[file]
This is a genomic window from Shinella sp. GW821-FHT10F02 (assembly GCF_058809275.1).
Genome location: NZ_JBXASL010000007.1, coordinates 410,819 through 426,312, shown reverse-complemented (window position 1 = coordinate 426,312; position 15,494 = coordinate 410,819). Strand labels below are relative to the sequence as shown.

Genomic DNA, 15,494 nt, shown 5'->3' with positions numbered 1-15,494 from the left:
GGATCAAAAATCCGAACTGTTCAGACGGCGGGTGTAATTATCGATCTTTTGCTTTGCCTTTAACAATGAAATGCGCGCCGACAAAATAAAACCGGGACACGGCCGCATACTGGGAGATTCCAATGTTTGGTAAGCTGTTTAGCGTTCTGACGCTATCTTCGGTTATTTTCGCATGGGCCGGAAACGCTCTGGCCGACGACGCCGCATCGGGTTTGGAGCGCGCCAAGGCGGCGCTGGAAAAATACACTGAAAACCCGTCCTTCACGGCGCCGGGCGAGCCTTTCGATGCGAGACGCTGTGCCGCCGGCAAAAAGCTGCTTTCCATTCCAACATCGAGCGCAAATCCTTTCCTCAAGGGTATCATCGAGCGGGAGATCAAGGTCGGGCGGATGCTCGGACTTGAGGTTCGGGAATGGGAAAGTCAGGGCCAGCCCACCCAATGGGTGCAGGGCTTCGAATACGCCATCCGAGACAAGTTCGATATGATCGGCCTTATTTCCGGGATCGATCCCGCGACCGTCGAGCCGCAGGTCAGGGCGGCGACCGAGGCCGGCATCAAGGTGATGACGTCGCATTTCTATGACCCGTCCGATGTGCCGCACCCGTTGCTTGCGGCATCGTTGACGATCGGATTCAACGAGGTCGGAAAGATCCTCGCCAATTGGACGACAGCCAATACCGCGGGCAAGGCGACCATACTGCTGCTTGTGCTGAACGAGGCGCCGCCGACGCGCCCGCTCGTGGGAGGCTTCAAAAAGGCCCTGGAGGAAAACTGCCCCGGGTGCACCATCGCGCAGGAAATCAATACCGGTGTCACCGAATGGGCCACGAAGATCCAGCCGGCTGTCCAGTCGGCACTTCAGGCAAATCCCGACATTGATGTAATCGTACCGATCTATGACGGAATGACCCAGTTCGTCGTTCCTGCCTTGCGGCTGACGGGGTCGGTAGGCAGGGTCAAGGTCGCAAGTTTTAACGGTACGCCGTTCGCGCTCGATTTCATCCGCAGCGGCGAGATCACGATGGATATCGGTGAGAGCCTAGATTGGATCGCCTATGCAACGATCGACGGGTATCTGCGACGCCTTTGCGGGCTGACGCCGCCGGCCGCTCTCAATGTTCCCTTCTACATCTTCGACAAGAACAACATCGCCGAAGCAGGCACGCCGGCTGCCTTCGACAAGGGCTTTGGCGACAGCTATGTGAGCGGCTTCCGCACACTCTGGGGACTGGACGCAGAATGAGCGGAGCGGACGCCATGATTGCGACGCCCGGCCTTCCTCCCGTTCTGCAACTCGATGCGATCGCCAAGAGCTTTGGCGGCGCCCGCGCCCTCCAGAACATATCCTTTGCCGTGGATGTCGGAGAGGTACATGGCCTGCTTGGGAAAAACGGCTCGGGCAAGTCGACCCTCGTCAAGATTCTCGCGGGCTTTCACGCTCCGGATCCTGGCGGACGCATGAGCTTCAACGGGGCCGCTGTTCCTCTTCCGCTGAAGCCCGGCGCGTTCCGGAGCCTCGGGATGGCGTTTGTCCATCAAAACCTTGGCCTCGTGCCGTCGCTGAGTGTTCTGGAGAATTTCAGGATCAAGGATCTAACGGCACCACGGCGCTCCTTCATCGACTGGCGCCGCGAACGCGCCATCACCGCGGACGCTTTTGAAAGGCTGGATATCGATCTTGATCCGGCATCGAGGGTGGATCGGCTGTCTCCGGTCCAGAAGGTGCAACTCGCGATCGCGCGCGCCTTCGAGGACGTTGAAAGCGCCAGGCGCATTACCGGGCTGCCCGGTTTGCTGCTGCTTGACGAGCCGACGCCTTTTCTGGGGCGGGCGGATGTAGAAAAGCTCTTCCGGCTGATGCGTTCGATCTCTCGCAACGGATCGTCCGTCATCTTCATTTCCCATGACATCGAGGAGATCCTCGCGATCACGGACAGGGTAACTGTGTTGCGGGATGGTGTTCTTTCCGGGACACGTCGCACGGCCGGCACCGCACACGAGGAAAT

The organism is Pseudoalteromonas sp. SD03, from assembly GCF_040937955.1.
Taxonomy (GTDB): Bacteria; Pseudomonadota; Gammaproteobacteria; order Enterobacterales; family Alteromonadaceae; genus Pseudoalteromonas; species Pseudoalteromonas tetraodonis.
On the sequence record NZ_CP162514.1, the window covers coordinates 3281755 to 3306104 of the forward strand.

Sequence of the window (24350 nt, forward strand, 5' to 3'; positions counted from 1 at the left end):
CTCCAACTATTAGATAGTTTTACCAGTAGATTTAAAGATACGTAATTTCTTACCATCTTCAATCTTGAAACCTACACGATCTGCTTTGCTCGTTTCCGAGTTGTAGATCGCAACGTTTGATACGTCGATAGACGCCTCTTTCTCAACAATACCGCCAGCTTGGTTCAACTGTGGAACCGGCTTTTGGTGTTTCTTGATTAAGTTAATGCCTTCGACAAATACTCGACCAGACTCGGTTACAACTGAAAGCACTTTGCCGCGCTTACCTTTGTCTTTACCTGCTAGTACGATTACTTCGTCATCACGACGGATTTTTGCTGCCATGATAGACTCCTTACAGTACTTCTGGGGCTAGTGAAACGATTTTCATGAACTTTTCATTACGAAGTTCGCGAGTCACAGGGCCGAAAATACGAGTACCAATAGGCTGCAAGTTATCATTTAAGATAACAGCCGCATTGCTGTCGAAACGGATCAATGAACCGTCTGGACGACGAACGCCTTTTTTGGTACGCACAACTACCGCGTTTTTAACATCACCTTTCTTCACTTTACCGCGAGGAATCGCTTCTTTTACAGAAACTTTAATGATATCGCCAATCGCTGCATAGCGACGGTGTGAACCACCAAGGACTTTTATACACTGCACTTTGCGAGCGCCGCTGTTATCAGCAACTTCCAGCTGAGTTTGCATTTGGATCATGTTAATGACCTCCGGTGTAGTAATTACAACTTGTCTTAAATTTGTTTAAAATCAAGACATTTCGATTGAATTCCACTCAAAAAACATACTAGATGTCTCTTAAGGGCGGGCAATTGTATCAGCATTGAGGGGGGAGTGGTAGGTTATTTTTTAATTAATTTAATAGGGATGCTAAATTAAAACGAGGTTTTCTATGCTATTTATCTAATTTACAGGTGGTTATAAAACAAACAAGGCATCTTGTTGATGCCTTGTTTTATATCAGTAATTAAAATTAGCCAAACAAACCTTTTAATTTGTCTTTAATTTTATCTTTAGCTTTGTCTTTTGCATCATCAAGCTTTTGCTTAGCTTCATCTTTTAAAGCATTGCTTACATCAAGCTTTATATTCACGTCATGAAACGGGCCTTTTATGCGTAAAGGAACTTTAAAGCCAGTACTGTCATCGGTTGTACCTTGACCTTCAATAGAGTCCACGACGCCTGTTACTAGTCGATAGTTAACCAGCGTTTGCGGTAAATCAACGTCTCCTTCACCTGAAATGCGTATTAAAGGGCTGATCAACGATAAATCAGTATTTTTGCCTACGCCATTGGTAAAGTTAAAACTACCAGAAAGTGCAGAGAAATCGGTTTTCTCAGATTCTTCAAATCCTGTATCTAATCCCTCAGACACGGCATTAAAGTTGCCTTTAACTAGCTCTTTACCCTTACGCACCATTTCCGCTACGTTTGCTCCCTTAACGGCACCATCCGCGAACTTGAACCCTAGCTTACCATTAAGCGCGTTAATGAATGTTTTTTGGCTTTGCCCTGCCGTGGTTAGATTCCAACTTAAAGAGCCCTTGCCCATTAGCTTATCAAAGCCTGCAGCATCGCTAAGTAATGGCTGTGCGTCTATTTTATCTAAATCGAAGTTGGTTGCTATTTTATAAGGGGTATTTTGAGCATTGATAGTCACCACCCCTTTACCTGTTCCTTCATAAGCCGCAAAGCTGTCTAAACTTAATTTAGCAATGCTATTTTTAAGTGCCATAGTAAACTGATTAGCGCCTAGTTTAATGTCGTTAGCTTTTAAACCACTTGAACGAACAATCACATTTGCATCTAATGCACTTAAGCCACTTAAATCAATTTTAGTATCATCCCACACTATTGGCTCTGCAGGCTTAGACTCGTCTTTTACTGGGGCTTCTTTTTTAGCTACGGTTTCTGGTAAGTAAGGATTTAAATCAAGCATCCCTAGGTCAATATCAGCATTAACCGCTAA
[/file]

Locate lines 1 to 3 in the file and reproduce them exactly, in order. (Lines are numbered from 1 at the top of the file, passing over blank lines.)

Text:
This is a genomic window from Shinella sp. GW821-FHT10F02 (assembly GCF_058809275.1).
Genome location: NZ_JBXASL010000007.1, coordinates 410,819 through 426,312, shown reverse-complemented (window position 1 = coordinate 426,312; position 15,494 = coordinate 410,819). Strand labels below are relative to the sequence as shown.

Genomic DNA, 15,494 nt, shown 5'->3' with positions numbered 1-15,494 from the left: